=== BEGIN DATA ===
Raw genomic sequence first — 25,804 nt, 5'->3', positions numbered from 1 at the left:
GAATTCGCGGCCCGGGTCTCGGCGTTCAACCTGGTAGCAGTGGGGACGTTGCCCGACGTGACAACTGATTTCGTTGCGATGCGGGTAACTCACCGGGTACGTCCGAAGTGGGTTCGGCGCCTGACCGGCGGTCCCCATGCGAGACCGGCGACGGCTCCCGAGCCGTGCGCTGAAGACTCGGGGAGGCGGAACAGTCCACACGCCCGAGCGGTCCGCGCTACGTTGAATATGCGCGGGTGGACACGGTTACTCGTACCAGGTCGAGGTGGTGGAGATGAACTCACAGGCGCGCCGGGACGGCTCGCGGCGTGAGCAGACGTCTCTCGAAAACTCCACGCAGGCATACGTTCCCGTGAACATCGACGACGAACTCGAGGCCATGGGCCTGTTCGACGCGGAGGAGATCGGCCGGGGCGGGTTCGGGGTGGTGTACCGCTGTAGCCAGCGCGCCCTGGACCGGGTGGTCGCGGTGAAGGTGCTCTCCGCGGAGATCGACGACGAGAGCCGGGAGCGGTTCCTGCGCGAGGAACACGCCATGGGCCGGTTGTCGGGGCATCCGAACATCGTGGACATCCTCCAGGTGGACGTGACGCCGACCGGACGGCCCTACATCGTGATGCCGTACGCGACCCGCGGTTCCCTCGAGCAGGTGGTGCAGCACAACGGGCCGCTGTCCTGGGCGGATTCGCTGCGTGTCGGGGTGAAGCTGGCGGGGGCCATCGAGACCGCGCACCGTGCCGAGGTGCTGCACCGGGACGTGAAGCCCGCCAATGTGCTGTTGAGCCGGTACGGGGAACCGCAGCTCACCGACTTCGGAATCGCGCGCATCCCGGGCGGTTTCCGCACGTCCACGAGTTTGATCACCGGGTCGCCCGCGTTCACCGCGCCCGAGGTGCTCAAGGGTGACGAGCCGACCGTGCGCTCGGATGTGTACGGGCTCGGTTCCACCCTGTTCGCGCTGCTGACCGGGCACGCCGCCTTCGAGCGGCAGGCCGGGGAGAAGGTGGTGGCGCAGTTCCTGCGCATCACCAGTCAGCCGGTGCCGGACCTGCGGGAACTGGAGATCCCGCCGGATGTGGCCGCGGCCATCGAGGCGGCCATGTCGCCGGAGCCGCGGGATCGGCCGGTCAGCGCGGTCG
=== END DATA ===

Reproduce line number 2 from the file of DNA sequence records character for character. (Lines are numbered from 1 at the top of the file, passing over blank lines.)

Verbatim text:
GAATTCGCGGCCCGGGTCTCGGCGTTCAACCTGGTAGCAGTGGGGACGTTGCCCGACGTGACAACTGATTTCGTTGCGATGCGGGTAACTCACCGGGTACGTCCGAAGTGGGTTCGGCGCCTGACCGGCGGTCCCCATGCGAGACCGGCGACGGCTCCCGAGCCGTGCGCTGAAGACTCGGGGAGGCGGAACAGTCCACACGCCCGAGCGGTCCGCGCTACGTTGAATATGCGCGGGTGGACACGGTTACTCGTACCAGGTCGAGGTGGTGGAGATGAACTCACAGGCGCGCCGGGACGGCTCGCGGCGTGAGCAGACGTCTCTCGAAAACTCCACGCAGGCATACGTTCCCGTGAACATCGACGACGAACTCGAGGCCATGGGCCTGTTCGACGCGGAGGAGATCGGCCGGGGCGGGTTCGGGGTGGTGTACCGCTGTAGCCAGCGCGCCCTGGACCGGGTGGTCGCGGTGAAGGTGCTCTCCGCGGAGATCGACGACGAGAGCCGGGAGCGGTTCCTGCGCGAGGAACACGCCATGGGCCGGTTGTCGGGGCATCCGAACATCGTGGACATCCTCCAGGTGGACGTGACGCCGACCGGACGGCCCTACATCGTGATGCCGTACGCGACCCGCGGTTCCCTCGAGCAGGTGGTGCAGCACAACGGGCCGCTGTCCTGGGCGGATTCGCTGCGTGTCGGGGTGAAGCTGGCGGGGGCCATCGAGACCGCGCACCGTGCCGAGGTGCTGCACCGGGACGTGAAGCCCGCCAATGTGCTGTTGAGCCGGTACGGGGAACCGCAGCTCACCGACTTCGGAATCGCGCGCATCCCGGGCGGTTTCCGCACGTCCACGAGTTTGATCACCGGGTCGCCCGCGTTCACCGCGCCCGAGGTGCTCAAGGGTGACGAGCCGACCGTGCGCTCGGATGTGTACGGGCTCGGTTCCACCCTGTTCGCGCTGCTGACCGGGCACGCCGCCTTCGAGCGGCAGGCCGGGGAGAAGGTGGTGGCGCAGTTCCTGCGCATCACCAGTCAGCCGGTGCCGGACCTGCGGGAACTGGAGATCCCGCCGGATGTGGCCGCGGCCATCGAGGCGGCCATGTCGCCGGAGCCGCGGGATCGGCCGGTCAGCGCGGTCG